Instagram received a €405 million fine for GDPR (The General Data Protection Regulation). breach of children's data. It all started with the opening of an investigation in 2020. The investigation focused on users between the ages of 13 and 17, who had the possibility to manage business accounts. This facilitated the publication of the phone numbers and email addresses of the users. The conclusion was that Instagram violated the GDPR.
At the EU level, the Irish Data Protection Commission supervises several tech giants, including Apple, Google, and Meta. The tech company Meta owns Instagram, and this fine is the second-largest, after the €746 million fine that Amazon was imposed with.
The fine, which targets Instagram's violation of children's privacy, is currently the biggest for a company owned by Meta, coming after a €225 million fine for WhatsApp and a €17 million fine for Facebook.
Instagram claims that during the investigation, the company worked cooperatively with the Irish DPA. However, the social media platform disagrees with how the DPA determined the fine. According to Instagram, the investigation focused on outdated settings that the tech company modified more than a year ago. Since then, Meta has adopted a lot of new features to support teen safety.
How to avoid the fine for a GDPR breach of children's data?
For the processing of children's personal data, adherence to data protection standards and, in particular, fairness, should be mandatory. Before processing a child's personal information, you must establish a legal basis. Although consent is one ground that could be used, it is not the only one. Sometimes selecting a different legal basis is preferable and provides better protection for child's data.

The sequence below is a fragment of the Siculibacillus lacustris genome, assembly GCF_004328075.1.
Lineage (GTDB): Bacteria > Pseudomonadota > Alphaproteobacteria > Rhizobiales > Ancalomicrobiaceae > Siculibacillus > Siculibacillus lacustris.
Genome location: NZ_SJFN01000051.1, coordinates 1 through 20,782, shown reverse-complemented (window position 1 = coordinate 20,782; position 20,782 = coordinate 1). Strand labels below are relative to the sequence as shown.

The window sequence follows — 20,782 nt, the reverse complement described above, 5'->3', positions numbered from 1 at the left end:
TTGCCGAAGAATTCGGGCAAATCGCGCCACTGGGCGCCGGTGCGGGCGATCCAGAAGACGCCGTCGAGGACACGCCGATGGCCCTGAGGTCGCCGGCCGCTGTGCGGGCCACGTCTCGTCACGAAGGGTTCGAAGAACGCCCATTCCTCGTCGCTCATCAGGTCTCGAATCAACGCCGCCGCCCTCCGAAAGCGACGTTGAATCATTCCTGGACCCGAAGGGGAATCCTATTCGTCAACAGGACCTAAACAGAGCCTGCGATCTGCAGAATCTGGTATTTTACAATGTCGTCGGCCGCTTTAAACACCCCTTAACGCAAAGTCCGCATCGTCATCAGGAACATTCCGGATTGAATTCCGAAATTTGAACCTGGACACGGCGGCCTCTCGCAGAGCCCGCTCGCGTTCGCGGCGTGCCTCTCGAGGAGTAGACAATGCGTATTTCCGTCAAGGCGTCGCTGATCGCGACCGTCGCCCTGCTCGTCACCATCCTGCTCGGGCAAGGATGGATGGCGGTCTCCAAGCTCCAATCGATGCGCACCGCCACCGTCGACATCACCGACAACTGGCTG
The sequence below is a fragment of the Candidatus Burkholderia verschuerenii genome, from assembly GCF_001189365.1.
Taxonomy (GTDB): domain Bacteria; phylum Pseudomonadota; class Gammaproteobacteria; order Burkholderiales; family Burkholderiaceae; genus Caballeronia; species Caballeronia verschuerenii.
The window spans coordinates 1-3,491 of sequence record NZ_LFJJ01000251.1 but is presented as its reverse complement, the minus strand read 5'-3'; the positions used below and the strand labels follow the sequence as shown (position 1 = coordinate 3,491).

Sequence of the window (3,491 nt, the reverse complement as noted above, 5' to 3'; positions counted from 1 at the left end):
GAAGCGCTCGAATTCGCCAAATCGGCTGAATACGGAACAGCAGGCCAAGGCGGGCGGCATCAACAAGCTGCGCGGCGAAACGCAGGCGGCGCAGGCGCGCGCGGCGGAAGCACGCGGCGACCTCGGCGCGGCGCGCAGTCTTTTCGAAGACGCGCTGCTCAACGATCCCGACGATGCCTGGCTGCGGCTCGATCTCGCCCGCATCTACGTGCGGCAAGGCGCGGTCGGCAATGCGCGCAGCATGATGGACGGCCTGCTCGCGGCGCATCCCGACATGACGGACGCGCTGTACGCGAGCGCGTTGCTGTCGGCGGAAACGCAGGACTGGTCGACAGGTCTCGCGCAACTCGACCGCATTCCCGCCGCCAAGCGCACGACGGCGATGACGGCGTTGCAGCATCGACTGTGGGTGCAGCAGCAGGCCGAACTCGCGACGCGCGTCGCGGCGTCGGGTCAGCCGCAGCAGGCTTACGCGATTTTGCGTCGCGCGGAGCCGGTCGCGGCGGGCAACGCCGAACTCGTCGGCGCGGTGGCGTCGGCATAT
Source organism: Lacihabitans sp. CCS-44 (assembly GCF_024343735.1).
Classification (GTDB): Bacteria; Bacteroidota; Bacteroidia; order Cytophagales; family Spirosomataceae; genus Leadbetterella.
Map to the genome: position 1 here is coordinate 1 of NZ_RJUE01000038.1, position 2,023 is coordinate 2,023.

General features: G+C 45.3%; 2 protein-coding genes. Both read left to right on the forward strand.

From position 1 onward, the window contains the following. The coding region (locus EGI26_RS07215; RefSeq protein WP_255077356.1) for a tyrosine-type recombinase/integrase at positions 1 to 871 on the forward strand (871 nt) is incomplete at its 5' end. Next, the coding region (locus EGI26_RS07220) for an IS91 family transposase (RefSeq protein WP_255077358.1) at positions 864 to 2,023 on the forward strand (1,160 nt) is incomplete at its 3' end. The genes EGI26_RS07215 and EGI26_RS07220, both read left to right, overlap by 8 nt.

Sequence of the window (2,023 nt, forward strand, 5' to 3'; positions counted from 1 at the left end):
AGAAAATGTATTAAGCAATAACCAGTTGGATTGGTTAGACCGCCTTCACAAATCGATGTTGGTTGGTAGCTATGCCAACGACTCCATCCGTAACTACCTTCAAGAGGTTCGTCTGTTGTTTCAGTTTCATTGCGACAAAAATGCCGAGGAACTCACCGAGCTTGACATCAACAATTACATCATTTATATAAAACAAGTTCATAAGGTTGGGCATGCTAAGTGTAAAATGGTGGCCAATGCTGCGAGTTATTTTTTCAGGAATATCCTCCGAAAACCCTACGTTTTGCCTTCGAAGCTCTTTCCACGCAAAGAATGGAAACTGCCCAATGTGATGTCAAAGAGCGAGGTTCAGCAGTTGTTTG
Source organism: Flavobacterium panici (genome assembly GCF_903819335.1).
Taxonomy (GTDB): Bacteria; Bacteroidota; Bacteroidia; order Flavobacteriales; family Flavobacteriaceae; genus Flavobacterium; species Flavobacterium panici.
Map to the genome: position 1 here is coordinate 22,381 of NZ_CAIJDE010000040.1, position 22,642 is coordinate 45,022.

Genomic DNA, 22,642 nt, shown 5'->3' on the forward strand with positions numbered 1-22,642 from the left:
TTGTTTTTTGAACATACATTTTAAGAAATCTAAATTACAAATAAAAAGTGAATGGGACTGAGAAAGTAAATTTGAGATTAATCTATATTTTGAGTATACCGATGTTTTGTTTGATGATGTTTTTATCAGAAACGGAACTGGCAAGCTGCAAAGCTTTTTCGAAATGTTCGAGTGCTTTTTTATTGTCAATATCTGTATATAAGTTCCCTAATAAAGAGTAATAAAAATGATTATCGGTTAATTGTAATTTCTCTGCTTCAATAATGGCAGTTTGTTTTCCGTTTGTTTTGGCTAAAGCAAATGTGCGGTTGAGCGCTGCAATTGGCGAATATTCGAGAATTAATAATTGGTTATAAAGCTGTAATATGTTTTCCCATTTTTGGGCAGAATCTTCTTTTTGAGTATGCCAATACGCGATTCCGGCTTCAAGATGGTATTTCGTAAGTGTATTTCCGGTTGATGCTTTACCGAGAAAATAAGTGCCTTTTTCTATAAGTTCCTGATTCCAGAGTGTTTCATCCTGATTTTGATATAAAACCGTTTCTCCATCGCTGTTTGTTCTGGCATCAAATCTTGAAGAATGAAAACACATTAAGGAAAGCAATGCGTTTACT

If you provide a service directly to children and depend on consent as the legal basis for processing personal data, you should confirm that the person providing the consent is of legal age to do so. Unless the service you provide is an online preventative or counseling service, you must get the approval of individuals who have parental control over children under the age of 16.
Make sure the person granting consent genuinely has parental responsibility for the child as well. In most circumstances, if this would have a legal or comparable substantial effect on children, you should not make choices regarding them based purely on automated processing. The GDPR places restrictions on when you can make these choices. It only applies if you have taken the necessary precautions to safeguard the child's interests.
If you need assistance or have any questions, don't hesitate to get in touch with Sovy team!
Last updated: September 9, 2022